Most people are familiar with the basic concept of embossing; it’s something you’ve likely encountered on a fancy stamp or stationary or felt on a coin in your pocket. The verb emboss means “to raise or represent surface designs in relief,” and this idea of creating art or print from an impression has been around for quite some time.
Originating from old world tradition and technology, embossed seals have endured the ages and are still relevant and popular today. Materials, applications and techniques have all changed, but the principle of designing in relief or recess, as in the case of debossing, remains the same. And yet, no other custom printed product causes more consternation for our clients than designing a custom embossed foil seal. Here we try to help clarify some of the more mystifying aspects of embossed seals.
Nowadays we use modern tools, like graphic design software, to create the art that becomes the plate that presses against the foil to shape the imprint or embossment. It’s at this stage that embossed seals are perhaps the most mystifying because you need to look at a design on a flat art board and envision it in standing out from the screen.
As mentioned, it can be tricky to visualize a design in relief. A good place to start is to conceptualize your artwork in black and white. Not gray-scale with shading or gradients but reduced to pure black and white. Outline each object in your design, like text or lines and assign it either black or white. Understand that separate objects will need to be distinct for embossing. Will your design translate into black and white? Does it mean simplifying objects to point that they are unrecognizable?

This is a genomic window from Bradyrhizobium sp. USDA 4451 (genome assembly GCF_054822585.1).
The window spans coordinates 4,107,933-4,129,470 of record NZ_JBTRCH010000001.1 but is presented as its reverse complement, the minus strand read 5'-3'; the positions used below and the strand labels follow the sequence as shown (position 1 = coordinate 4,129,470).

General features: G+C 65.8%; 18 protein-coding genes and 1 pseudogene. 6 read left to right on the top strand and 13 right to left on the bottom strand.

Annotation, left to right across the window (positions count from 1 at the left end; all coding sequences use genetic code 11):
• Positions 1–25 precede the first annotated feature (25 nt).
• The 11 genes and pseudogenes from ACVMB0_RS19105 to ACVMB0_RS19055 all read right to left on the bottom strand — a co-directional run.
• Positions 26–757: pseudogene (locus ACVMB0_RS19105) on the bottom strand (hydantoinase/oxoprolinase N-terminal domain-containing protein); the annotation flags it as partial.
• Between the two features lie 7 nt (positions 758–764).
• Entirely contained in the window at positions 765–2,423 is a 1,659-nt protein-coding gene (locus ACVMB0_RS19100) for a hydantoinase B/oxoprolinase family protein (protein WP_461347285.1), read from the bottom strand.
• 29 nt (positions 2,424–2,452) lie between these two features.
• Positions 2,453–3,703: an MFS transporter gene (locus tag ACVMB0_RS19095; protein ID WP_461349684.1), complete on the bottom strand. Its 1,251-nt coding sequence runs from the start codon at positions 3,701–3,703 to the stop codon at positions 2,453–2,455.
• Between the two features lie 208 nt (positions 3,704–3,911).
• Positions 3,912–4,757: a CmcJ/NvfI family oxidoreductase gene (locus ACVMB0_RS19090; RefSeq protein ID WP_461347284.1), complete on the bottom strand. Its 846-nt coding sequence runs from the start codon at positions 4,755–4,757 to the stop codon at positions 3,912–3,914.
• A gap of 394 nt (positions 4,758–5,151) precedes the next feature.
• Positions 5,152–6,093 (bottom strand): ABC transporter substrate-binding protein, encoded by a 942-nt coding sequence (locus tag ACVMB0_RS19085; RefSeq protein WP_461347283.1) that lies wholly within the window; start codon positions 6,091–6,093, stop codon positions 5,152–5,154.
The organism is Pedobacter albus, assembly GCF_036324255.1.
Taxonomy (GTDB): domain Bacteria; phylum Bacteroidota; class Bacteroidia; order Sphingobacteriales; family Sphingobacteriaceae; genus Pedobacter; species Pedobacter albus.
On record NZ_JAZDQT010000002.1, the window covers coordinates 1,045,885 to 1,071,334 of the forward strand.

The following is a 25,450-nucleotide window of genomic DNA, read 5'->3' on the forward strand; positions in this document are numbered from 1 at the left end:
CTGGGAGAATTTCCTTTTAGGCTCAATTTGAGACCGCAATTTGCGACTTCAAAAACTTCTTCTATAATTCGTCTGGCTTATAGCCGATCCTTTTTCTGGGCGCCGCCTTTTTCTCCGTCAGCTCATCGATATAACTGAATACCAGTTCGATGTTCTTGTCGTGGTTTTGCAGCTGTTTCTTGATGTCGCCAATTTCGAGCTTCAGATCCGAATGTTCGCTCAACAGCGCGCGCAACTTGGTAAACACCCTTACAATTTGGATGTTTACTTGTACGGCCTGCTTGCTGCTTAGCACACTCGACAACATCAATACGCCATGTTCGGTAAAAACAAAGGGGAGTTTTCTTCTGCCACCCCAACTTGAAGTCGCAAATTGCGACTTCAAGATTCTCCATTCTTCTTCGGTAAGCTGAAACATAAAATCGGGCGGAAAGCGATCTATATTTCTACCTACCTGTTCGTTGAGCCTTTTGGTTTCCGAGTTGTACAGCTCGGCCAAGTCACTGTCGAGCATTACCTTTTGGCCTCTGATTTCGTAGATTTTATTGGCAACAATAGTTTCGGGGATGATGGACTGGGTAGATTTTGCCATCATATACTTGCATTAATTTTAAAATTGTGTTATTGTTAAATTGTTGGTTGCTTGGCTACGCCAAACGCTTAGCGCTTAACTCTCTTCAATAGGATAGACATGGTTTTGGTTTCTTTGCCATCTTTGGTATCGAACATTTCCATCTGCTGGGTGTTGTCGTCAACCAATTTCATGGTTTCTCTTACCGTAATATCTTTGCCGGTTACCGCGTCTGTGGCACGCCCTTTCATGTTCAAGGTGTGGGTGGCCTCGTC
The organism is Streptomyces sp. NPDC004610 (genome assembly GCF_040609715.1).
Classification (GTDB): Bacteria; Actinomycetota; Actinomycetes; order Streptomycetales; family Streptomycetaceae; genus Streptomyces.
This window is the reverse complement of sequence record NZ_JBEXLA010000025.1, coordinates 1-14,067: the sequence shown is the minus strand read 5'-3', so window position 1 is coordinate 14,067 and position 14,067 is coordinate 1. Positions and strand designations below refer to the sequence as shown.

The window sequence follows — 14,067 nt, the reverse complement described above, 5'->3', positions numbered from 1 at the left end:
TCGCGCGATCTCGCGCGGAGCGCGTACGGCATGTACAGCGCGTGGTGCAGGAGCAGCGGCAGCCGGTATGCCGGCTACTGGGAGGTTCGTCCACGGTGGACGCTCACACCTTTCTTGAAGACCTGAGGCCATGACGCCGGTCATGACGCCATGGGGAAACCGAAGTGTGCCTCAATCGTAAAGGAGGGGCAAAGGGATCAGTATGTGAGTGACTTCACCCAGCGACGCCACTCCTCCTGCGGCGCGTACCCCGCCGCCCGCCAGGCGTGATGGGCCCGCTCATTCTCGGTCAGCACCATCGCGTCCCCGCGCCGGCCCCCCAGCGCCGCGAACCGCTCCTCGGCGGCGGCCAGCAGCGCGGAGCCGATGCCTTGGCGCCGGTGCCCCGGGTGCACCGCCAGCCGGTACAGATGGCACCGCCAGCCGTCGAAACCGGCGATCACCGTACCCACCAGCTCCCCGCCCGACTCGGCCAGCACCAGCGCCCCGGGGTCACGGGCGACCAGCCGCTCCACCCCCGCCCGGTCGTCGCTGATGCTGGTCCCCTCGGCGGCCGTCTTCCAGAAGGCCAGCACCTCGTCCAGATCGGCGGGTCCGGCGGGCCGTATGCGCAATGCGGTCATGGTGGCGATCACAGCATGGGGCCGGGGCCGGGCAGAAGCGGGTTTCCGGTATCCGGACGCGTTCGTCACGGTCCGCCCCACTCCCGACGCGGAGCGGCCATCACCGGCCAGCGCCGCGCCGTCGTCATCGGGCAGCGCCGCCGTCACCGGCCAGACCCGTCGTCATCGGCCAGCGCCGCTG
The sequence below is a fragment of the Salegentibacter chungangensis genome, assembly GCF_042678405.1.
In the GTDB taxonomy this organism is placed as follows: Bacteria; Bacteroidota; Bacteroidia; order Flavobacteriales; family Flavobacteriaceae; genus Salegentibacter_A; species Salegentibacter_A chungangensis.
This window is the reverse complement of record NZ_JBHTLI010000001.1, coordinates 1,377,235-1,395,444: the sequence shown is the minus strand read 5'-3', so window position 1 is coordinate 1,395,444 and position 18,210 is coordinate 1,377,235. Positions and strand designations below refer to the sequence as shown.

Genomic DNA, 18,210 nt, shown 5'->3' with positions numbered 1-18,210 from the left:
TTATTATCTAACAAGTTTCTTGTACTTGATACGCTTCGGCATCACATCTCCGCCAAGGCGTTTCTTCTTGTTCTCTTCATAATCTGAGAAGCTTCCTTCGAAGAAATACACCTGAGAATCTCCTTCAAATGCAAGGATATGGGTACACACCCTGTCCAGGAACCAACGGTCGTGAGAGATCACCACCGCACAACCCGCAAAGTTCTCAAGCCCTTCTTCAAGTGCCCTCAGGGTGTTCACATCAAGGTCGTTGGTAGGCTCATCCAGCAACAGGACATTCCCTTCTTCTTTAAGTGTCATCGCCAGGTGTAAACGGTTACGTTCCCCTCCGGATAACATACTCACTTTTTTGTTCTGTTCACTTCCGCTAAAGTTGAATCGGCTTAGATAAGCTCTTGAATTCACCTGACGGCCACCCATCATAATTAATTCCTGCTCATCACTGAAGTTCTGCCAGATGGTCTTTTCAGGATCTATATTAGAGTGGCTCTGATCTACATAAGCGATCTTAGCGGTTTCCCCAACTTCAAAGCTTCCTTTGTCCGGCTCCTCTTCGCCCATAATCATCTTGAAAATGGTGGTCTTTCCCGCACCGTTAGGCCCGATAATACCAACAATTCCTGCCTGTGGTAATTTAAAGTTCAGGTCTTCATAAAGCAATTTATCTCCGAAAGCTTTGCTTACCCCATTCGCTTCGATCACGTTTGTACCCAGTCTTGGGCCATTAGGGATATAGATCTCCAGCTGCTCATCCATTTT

Examining a coin can also be helpful to envision your artwork on an embossed foil seal. A lot of detail can still be achieved if desired, but faces, landscapes and detailed illustrations must be economized if the design is to emboss clearly. It’s better to have fewer, bolder strokes as this will emboss more crisply and have a less cluttered look. Simple concepts make beautiful embossed seals.
A blind embossed seal has no ink added to it, it is simply the foil imprinted with a design. Perhaps a better way to think about it that a clear or colorless ink is being used rather than no ink because there are instances when a seal has both a blind embossed portion and an inked portion, which for production and quoting purposes counts as two ink plates.
Debossing is the opposite of embossing, so rather than the pattern being raised, it is sunken or recessed into the surface of the foil or other material creating a depression or indentation.
Borders and Bleed
A border is typically added to custom embossed seals, unless otherwise specified. If you prefer not to have the border, it’s called a bleed even if it’s a blind emboss or it's the flat foil that extends to the cutline. Normally a bleed refers to ink running past the edge of the label, but custom embossed seals are a class of label unto themselves!